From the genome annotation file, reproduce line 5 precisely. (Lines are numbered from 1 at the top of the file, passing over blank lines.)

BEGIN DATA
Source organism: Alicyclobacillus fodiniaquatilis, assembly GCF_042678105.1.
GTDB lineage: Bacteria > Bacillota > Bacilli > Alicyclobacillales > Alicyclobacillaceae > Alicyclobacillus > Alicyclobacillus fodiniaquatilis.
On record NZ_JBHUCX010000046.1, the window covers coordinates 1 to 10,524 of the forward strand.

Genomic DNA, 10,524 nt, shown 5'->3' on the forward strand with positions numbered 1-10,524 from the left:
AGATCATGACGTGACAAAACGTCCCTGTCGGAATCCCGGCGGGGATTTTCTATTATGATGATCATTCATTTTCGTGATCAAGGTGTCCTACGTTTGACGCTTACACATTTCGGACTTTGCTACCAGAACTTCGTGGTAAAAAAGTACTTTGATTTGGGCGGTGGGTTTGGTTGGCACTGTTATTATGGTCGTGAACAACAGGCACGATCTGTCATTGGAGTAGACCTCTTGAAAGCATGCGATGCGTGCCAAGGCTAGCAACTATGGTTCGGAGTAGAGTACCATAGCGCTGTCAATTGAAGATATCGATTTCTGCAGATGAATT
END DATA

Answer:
AGATCATGACGTGACAAAACGTCCCTGTCGGAATCCCGGCGGGGATTTTCTATTATGATGATCATTCATTTTCGTGATCAAGGTGTCCTACGTTTGACGCTTACACATTTCGGACTTTGCTACCAGAACTTCGTGGTAAAAAAGTACTTTGATTTGGGCGGTGGGTTTGGTTGGCACTGTTATTATGGTCGTGAACAACAGGCACGATCTGTCATTGGAGTAGACCTCTTGAAAGCATGCGATGCGTGCCAAGGCTAGCAACTATGGTTCGGAGTAGAGTACCATAGCGCTGTCAATTGAAGATATCGATTTCTGCAGATGAATT